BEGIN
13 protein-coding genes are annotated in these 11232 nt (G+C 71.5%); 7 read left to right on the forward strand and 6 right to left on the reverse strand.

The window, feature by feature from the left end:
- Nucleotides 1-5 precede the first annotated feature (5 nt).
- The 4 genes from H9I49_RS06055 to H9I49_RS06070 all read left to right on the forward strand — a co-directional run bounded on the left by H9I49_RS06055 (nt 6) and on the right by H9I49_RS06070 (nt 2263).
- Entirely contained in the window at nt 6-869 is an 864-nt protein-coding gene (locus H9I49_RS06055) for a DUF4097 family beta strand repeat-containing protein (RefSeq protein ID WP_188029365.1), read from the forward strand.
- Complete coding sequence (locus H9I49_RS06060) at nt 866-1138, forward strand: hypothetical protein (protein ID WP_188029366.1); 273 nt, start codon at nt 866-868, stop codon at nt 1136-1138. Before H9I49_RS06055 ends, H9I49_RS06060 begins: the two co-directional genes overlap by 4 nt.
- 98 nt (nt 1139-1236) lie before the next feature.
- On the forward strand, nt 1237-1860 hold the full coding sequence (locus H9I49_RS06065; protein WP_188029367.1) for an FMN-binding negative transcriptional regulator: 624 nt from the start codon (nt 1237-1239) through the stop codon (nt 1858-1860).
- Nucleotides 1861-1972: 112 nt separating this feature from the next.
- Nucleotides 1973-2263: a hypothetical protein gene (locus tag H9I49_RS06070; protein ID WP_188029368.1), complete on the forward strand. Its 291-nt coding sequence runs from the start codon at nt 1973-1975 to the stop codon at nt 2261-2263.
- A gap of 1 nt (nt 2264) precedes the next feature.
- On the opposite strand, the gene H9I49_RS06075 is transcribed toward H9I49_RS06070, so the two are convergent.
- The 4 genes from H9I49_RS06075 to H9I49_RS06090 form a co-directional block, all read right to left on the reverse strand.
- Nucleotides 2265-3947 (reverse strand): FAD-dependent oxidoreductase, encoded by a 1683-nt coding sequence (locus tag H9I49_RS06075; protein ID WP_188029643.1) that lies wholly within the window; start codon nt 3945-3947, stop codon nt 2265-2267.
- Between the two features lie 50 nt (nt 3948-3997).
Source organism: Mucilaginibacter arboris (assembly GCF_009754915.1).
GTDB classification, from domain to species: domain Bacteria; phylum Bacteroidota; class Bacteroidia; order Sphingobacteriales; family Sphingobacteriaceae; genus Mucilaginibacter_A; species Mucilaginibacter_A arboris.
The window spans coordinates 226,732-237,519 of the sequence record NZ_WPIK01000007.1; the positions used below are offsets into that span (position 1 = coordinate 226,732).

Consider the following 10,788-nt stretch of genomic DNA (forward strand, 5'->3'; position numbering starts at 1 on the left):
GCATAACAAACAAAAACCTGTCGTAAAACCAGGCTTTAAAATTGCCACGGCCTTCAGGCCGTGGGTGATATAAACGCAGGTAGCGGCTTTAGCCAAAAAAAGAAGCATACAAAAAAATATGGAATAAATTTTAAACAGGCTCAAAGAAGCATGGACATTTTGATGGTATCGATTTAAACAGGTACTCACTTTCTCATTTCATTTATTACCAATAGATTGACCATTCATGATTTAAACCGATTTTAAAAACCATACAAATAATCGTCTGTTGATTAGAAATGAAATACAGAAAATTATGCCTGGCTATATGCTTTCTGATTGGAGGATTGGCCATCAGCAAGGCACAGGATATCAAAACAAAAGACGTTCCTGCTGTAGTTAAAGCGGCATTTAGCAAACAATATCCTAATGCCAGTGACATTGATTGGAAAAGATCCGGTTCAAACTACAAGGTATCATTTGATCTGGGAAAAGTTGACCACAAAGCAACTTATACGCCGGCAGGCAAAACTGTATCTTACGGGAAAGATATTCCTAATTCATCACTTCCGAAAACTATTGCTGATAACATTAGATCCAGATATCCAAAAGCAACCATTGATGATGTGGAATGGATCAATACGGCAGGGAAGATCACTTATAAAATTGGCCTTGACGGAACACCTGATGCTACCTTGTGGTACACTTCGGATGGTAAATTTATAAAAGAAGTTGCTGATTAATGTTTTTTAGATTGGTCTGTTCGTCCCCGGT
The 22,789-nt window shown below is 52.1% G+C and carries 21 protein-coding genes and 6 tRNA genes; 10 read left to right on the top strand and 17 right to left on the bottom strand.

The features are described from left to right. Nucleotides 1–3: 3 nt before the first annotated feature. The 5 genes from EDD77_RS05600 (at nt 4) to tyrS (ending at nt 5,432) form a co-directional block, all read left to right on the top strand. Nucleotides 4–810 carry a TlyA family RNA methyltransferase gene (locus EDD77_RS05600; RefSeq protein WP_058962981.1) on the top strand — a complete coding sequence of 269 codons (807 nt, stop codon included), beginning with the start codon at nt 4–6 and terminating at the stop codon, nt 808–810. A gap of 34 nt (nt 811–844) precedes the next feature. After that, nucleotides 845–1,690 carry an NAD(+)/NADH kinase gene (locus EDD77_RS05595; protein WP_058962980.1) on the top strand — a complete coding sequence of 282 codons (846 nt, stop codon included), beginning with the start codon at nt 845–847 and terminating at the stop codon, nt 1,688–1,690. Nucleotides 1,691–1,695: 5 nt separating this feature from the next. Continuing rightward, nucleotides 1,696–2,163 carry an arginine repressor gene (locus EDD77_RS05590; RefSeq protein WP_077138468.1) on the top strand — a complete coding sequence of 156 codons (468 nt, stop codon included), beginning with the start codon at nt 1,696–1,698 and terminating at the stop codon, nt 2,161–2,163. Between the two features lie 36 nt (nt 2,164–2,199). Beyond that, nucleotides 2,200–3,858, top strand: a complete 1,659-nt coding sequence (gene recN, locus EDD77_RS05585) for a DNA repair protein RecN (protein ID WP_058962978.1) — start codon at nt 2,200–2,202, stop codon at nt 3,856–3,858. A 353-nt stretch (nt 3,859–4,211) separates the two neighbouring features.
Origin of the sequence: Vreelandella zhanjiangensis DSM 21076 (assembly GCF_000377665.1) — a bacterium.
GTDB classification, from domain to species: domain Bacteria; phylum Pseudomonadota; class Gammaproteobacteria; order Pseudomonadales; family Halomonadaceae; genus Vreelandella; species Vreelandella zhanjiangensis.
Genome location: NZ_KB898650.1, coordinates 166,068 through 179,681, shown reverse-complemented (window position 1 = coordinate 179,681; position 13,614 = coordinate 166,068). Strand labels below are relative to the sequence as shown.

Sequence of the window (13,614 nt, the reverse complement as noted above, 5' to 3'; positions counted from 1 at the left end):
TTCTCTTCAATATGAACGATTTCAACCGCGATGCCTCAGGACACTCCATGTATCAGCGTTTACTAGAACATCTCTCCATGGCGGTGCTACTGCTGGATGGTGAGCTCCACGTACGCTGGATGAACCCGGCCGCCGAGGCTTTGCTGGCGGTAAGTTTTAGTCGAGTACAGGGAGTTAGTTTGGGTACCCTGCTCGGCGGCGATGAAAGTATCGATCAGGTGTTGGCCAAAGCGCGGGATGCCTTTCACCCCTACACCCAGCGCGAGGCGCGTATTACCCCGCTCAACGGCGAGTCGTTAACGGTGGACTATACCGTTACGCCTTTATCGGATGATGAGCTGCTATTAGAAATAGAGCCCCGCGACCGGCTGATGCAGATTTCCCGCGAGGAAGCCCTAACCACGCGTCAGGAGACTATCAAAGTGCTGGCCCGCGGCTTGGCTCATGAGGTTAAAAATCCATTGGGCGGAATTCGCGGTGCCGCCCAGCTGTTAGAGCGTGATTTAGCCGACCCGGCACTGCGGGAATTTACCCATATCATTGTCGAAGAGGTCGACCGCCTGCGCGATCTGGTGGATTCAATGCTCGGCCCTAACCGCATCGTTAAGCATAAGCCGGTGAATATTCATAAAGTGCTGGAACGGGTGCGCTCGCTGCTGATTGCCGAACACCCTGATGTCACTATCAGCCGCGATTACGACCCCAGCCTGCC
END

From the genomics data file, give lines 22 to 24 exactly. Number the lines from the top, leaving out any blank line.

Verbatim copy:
The features are described from left to right. Nucleotides 1–3: 3 nt before the first annotated feature. The 5 genes from EDD77_RS05600 (at nt 4) to tyrS (ending at nt 5,432) form a co-directional block, all read left to right on the top strand. Nucleotides 4–810 carry a TlyA family RNA methyltransferase gene (locus EDD77_RS05600; RefSeq protein WP_058962981.1) on the top strand — a complete coding sequence of 269 codons (807 nt, stop codon included), beginning with the start codon at nt 4–6 and terminating at the stop codon, nt 808–810. A gap of 34 nt (nt 811–844) precedes the next feature. After that, nucleotides 845–1,690 carry an NAD(+)/NADH kinase gene (locus EDD77_RS05595; protein WP_058962980.1) on the top strand — a complete coding sequence of 282 codons (846 nt, stop codon included), beginning with the start codon at nt 845–847 and terminating at the stop codon, nt 1,688–1,690. Nucleotides 1,691–1,695: 5 nt separating this feature from the next. Continuing rightward, nucleotides 1,696–2,163 carry an arginine repressor gene (locus EDD77_RS05590; RefSeq protein WP_077138468.1) on the top strand — a complete coding sequence of 156 codons (468 nt, stop codon included), beginning with the start codon at nt 1,696–1,698 and terminating at the stop codon, nt 2,161–2,163. Between the two features lie 36 nt (nt 2,164–2,199). Beyond that, nucleotides 2,200–3,858, top strand: a complete 1,659-nt coding sequence (gene recN, locus EDD77_RS05585) for a DNA repair protein RecN (protein ID WP_058962978.1) — start codon at nt 2,200–2,202, stop codon at nt 3,856–3,858. A 353-nt stretch (nt 3,859–4,211) separates the two neighbouring features.
Origin of the sequence: Vreelandella zhanjiangensis DSM 21076 (assembly GCF_000377665.1) — a bacterium.
GTDB classification, from domain to species: domain Bacteria; phylum Pseudomonadota; class Gammaproteobacteria; order Pseudomonadales; family Halomonadaceae; genus Vreelandella; species Vreelandella zhanjiangensis.